Flowers have long been an important part of ceremonies and special occasions of all kinds. In the past, floral arrangements were chosen to represent a specific emotion, or to guarantee the couple the best of luck. For example, orange blossoms have a rich symbolism representing purity and chastity; and orchids beauty and refinement. On the other hand, for much of history red and white flowers would never be paired together; the hues evoked images of blood and violence, and were considered very bad luck.
Did you know? Another way to guarantee good luck on your wedding day is for the groom to pin a flower from his bride’s bouquet to his lapel.
There are many superstitions that have pervaded wedding planning for centuries, and the bride’s attire carries a lot of it. It was once commonly believed a bride should never wear her completed dress before the wedding; therefore any fitting prior to the ceremony would require that the seamstress leave stitches undone. Too this day, many couples still acknowledge the custom of the groom not seeing the dress until he sees his bride walking down the aisle. Once upon a time, the bride to be was often so afraid of exposing the marriage to bad luck that a “stand-in bride” would walk down the aisle during rehearsals. The wedding veil itself was another attempt to ward off bad luck and evil spirits, as it was thought to protect the bride from anything that would attack her.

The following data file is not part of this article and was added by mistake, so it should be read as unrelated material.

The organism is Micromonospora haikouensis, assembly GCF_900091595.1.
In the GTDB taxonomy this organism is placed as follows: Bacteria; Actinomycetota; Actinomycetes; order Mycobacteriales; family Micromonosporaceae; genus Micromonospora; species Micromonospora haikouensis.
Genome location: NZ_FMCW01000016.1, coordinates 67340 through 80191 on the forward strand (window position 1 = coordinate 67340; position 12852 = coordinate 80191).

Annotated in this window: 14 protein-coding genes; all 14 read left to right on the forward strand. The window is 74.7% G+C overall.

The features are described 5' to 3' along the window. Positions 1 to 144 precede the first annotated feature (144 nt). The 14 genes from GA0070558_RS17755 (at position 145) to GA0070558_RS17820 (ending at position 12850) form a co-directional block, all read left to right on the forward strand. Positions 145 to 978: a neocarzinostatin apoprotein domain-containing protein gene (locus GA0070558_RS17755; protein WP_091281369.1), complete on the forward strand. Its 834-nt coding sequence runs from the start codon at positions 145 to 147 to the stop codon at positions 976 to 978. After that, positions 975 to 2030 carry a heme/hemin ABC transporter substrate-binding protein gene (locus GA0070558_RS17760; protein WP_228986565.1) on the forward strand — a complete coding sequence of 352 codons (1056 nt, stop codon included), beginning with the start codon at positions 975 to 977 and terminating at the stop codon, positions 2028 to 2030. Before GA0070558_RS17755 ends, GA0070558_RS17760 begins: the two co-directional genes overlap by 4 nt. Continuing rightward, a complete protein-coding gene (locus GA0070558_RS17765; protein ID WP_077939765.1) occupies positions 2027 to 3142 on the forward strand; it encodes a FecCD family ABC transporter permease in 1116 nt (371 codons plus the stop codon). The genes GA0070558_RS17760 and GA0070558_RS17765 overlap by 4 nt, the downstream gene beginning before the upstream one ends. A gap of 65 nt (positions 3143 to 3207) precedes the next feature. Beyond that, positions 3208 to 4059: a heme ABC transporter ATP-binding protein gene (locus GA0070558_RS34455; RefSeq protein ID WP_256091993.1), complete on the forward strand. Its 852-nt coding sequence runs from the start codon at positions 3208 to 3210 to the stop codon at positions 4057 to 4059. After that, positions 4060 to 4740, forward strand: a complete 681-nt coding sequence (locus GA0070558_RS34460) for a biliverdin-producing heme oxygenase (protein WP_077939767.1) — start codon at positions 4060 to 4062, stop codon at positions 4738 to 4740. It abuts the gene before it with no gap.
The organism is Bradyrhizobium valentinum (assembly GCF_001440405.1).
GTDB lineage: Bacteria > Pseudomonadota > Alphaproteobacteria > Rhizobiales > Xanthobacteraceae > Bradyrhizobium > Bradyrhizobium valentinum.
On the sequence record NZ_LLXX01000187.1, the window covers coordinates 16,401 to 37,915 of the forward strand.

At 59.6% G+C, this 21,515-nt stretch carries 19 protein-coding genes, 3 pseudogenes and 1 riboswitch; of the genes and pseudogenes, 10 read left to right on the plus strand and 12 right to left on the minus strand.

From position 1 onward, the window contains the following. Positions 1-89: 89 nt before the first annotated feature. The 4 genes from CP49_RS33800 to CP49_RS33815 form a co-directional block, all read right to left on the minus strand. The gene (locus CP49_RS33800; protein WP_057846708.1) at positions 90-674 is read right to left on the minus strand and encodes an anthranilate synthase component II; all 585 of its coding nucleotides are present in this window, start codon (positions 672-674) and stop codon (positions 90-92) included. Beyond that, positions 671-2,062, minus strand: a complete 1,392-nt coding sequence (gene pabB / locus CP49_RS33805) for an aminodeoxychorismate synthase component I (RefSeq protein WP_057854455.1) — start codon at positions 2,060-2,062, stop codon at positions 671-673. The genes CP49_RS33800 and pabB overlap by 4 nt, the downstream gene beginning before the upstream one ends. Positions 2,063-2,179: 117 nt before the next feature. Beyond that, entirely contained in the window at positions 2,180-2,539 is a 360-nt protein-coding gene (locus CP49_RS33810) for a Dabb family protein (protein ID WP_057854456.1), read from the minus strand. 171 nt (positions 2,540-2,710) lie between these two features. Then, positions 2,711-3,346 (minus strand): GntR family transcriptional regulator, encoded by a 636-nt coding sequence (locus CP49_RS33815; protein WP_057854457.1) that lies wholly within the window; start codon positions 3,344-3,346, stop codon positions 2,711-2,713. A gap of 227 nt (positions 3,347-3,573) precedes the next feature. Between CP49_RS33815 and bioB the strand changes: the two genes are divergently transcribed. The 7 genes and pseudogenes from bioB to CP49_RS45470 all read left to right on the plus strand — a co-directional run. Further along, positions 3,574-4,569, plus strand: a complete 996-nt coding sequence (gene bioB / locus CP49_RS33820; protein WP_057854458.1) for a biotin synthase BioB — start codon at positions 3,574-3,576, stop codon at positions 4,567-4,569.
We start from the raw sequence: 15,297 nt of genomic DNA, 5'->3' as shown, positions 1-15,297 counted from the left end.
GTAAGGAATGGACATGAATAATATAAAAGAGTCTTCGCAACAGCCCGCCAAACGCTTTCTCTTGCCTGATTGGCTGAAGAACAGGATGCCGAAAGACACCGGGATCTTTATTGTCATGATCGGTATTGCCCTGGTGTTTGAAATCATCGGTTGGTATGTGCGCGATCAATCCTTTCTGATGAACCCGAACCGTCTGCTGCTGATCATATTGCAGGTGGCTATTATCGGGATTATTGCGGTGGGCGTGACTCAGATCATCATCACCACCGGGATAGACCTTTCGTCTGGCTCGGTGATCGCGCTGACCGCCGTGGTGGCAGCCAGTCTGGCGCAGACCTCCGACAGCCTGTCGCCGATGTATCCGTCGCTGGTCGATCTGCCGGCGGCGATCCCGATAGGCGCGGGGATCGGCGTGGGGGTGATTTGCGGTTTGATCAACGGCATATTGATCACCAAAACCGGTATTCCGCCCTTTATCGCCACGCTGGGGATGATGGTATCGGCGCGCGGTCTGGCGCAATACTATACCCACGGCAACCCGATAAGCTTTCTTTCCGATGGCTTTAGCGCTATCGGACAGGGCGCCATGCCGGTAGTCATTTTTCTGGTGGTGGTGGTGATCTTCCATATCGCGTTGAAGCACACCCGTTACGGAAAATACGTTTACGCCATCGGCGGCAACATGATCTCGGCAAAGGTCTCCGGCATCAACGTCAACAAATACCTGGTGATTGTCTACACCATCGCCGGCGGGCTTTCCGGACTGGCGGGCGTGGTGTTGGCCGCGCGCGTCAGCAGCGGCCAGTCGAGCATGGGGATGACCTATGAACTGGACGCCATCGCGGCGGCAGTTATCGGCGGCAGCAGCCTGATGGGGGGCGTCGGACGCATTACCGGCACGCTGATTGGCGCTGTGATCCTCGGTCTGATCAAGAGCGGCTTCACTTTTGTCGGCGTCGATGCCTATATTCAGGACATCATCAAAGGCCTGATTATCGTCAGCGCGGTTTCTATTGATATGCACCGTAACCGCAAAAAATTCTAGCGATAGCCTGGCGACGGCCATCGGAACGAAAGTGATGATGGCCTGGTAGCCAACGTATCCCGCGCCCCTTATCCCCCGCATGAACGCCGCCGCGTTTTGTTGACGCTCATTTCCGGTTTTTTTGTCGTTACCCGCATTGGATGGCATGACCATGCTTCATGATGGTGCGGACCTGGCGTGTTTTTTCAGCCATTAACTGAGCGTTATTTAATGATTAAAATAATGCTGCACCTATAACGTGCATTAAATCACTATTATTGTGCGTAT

Tradition permeates wedding planning, and whether you adhere to old traditions or opt for something more modern, Billy Heroman’s is here to help you create the perfect floral arrangements and bouquets to tell your story.